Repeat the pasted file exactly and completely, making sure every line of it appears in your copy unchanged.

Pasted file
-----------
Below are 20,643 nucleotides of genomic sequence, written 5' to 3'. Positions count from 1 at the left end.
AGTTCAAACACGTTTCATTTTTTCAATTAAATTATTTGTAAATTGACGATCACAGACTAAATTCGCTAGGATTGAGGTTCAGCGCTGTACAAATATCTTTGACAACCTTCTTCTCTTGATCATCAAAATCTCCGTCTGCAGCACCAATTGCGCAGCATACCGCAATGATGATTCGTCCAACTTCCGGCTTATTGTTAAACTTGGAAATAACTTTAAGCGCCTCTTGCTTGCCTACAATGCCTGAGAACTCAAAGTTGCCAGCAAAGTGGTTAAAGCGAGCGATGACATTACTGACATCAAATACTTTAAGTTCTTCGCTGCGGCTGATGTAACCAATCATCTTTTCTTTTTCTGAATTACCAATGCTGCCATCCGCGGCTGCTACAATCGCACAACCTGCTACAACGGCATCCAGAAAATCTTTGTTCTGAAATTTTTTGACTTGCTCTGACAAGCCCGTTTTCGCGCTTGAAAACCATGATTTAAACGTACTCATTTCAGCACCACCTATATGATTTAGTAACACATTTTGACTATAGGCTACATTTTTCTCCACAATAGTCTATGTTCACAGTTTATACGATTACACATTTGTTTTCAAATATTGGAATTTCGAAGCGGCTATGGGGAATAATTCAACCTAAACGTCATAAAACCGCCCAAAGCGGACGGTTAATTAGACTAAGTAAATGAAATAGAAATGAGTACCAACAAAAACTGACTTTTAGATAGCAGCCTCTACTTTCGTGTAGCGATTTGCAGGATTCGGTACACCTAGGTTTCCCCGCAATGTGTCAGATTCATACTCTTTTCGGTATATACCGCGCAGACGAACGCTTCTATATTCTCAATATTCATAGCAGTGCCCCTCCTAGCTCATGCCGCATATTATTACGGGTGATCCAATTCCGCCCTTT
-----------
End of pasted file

Below are 20,643 nucleotides of genomic sequence, written 5' to 3'. Positions count from 1 at the left end.
AGTTCAAACACGTTTCATTTTTTCAATTAAATTATTTGTAAATTGACGATCACAGACTAAATTCGCTAGGATTGAGGTTCAGCGCTGTACAAATATCTTTGACAACCTTCTTCTCTTGATCATCAAAATCTCCGTCTGCAGCACCAATTGCGCAGCATACCGCAATGATGATTCGTCCAACTTCCGGCTTATTGTTAAACTTGGAAATAACTTTAAGCGCCTCTTGCTTGCCTACAATGCCTGAGAACTCAAAGTTGCCAGCAAAGTGGTTAAAGCGAGCGATGACATTACTGACATCAAATACTTTAAGTTCTTCGCTGCGGCTGATGTAACCAATCATCTTTTCTTTTTCTGAATTACCAATGCTGCCATCCGCGGCTGCTACAATCGCACAACCTGCTACAACGGCATCCAGAAAATCTTTGTTCTGAAATTTTTTGACTTGCTCTGACAAGCCCGTTTTCGCGCTTGAAAACCATGATTTAAACGTACTCATTTCAGCACCACCTATATGATTTAGTAACACATTTTGACTATAGGCTACATTTTTCTCCACAATAGTCTATGTTCACAGTTTATACGATTACACATTTGTTTTCAAATATTGGAATTTCGAAGCGGCTATGGGGAATAATTCAACCTAAACGTCATAAAACCGCCCAAAGCGGACGGTTAATTAGACTAAGTAAATGAAATAGAAATGAGTACCAACAAAAACTGACTTTTAGATAGCAGCCTCTACTTTCGTGTAGCGATTTGCAGGATTCGGTACACCTAGGTTTCCCCGCAATGTGTCAGATTCATACTCTTTTCGGTATATACCGCGCAGACGAACGCTTCTATATTCTCAATATTCATAGCAGTGCCCCTCCTAGCTCATGCCGCATATTATTACGGGTGATCCAATTCCGCCCTTT